INCORPORATING a primary school into one of the city’s main secondary schools will only drive up standards, a headteacher has said.
David Jeapes, head at Mayfield School in North End for the past 18 months, spoke of his plan which would see a £1.8m refurbishment and children able to attend the school for up to 12 years.
Mr Jeapes addressed a meeting of about 30 local residents about the plans, which are out for consultation.
He said teaching from the age of four to 16 was standard in independent schools and the concept could be transferred over to the state sector.
He said the school was going to grow to around 1,400 pupils over the next few years, regardless of the cash investment, which the city council has already approved.
‘The issue that Portsmouth faces is there’s a significant shortfall for school places for reception,’ he said.
‘It will mean rather than having 1,400 11 to 16 year olds, we have 1,400 four to 16 year olds.
‘That would create a much more focussed, less challenging, friendlier and more welcoming school.’
‘We don’t want our children travelling across the city going to school particularly in Year R.
‘We want our infant schools to be local so we can build a relationship with our parents and our children.’
He said building a new primary school could cost the council up to £15m.
He added: ‘From a council tax perspective, this is a good value for money scheme for the residents of Portsmouth.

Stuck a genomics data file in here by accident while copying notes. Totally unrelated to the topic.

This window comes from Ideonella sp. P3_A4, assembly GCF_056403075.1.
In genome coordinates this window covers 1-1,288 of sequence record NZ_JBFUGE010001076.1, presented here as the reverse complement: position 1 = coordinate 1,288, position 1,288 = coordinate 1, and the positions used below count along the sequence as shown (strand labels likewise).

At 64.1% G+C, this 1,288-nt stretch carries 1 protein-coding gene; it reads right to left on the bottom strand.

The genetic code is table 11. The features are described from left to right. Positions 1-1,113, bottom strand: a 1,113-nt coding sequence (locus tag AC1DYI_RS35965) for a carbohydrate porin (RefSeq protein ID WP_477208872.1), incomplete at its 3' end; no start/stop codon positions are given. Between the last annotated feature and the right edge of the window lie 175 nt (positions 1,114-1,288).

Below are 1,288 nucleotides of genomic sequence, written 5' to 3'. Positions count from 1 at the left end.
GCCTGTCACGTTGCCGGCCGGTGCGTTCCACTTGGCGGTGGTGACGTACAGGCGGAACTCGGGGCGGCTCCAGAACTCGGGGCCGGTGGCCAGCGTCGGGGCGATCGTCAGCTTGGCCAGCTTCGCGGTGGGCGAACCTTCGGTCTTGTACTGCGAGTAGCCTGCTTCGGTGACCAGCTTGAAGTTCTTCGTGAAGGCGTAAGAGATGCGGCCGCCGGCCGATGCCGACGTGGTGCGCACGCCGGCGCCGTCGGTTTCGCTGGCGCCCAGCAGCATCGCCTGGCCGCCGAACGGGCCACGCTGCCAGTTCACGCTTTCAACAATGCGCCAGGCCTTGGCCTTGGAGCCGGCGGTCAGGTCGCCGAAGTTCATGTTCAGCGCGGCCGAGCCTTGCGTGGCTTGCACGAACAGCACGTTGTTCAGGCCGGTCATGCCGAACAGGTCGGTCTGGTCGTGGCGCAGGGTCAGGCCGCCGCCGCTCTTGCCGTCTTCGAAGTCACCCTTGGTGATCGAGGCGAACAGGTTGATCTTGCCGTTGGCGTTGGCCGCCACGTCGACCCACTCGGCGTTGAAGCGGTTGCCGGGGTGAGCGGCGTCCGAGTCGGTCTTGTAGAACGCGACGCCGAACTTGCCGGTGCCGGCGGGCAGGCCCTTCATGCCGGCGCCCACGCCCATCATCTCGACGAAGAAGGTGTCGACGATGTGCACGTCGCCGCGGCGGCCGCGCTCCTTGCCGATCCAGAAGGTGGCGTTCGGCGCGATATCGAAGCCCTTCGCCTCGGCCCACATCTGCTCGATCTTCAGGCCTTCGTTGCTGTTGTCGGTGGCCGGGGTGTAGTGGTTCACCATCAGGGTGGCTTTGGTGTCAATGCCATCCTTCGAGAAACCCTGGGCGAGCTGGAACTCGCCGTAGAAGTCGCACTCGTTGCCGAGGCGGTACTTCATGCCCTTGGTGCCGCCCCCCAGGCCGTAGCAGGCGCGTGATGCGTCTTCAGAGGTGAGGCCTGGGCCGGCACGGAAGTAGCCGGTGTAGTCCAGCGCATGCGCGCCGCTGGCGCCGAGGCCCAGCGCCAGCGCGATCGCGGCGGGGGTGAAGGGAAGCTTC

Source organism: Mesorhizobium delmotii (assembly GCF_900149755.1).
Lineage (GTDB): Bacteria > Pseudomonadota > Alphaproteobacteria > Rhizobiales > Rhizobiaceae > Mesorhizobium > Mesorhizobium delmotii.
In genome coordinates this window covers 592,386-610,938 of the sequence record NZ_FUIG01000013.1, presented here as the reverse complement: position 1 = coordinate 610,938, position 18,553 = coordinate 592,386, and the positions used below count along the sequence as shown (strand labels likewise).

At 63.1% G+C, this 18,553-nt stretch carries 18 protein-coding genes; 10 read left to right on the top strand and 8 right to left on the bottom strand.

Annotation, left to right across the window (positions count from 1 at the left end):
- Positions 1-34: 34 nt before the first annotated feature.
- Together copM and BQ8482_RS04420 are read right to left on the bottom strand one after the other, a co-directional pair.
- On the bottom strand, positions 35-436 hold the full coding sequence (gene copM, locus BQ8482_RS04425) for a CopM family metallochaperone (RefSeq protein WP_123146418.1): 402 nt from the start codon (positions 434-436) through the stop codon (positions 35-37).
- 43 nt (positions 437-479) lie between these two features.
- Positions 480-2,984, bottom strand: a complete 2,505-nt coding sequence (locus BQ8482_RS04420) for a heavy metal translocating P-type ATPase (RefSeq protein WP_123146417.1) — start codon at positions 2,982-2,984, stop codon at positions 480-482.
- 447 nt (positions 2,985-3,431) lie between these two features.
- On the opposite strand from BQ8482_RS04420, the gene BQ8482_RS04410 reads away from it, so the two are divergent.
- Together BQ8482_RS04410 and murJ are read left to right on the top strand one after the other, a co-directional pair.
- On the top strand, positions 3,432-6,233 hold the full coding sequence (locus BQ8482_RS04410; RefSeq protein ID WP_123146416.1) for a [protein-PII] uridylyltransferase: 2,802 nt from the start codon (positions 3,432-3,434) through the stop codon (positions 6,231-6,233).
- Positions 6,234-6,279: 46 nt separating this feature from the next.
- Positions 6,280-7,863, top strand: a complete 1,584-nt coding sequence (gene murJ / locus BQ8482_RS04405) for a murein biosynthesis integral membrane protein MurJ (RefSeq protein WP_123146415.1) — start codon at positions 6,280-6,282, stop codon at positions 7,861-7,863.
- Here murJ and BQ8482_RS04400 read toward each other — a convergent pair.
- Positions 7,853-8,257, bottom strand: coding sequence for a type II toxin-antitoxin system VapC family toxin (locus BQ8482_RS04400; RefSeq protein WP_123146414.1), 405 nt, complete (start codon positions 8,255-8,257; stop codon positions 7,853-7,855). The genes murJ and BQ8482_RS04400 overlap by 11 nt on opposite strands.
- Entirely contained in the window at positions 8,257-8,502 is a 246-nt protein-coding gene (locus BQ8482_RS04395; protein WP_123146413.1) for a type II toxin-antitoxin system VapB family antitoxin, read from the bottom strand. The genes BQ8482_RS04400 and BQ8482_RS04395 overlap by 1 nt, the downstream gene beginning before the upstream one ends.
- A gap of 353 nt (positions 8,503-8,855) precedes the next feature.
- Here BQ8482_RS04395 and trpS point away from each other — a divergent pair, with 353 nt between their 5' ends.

‘An injection of £1.8m in the school will not just benefit the infant school but all the children in the school and ultimately the residents.
‘If we grow bigger as a secondary school it will be challenging to maintain the high standards we have set for ourselves.’
The plans, if approved, would mean an intake of 60 reception pupils in September 2014.
This would grow to a 420-place primary school over a seven-year period.
Residents spoke at the meeting of their concerns about lack of parking spaces in nearby roads as the school currently has no on-site parking.
Mr Jeapes said he was planning to open a 20-space car park at the back of the school for teachers.
The school day would be staggered – with children starting at different times – to avoid congestion problems.
Minibuses are planned to allow pick-up points for children to get to school.
Shower facilities will be provided as many staff said they would be willing to cycle to school rather than drive to free up parking spaces.
He added: ‘This money is not about digging foundations. We are talking about the current classrooms and refurbishing them so they are fit for purpose for a group of primary age children.’
Resident Janice Andrews, 57, of Mayfield Road, said: ‘From a resident’s point of view, there could be a parking issue, but it’s a marvellous idea. It should be incorporated more.’
Leslie Palmer, 77, also of Mayfield Road, said: ‘It seems to be a very good idea.
‘I have had parking issues since I came here in 1970 – it’s not changing.’
The consultation ends on July 13. To see the plans visit mayfield.portsmouth.sch.